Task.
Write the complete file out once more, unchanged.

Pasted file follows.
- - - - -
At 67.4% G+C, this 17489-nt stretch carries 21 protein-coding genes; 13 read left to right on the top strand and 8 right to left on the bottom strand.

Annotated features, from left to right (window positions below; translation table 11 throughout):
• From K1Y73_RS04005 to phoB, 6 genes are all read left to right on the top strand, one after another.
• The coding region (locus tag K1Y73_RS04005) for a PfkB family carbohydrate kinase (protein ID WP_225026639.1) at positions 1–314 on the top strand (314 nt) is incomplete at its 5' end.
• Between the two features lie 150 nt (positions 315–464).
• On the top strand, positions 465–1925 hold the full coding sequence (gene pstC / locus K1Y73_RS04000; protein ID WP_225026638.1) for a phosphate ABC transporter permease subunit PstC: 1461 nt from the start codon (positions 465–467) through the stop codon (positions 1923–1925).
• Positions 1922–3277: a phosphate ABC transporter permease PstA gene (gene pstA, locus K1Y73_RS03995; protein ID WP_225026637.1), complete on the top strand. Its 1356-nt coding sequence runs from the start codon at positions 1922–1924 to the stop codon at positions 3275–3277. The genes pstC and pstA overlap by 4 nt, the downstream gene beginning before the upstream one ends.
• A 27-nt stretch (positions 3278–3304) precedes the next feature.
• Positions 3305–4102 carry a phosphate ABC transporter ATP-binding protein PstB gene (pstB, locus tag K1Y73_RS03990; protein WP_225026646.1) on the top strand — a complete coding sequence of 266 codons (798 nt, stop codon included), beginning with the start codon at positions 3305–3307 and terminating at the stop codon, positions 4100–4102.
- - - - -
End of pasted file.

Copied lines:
At 67.4% G+C, this 17489-nt stretch carries 21 protein-coding genes; 13 read left to right on the top strand and 8 right to left on the bottom strand.

Annotated features, from left to right (window positions below; translation table 11 throughout):
• From K1Y73_RS04005 to phoB, 6 genes are all read left to right on the top strand, one after another.
• The coding region (locus tag K1Y73_RS04005) for a PfkB family carbohydrate kinase (protein ID WP_225026639.1) at positions 1–314 on the top strand (314 nt) is incomplete at its 5' end.
• Between the two features lie 150 nt (positions 315–464).
• On the top strand, positions 465–1925 hold the full coding sequence (gene pstC / locus K1Y73_RS04000; protein ID WP_225026638.1) for a phosphate ABC transporter permease subunit PstC: 1461 nt from the start codon (positions 465–467) through the stop codon (positions 1923–1925).
• Positions 1922–3277: a phosphate ABC transporter permease PstA gene (gene pstA, locus K1Y73_RS03995; protein ID WP_225026637.1), complete on the top strand. Its 1356-nt coding sequence runs from the start codon at positions 1922–1924 to the stop codon at positions 3275–3277. The genes pstC and pstA overlap by 4 nt, the downstream gene beginning before the upstream one ends.
• A 27-nt stretch (positions 3278–3304) precedes the next feature.
• Positions 3305–4102 carry a phosphate ABC transporter ATP-binding protein PstB gene (pstB, locus tag K1Y73_RS03990; protein WP_225026646.1) on the top strand — a complete coding sequence of 266 codons (798 nt, stop codon included), beginning with the start codon at positions 3305–3307 and terminating at the stop codon, positions 4100–4102.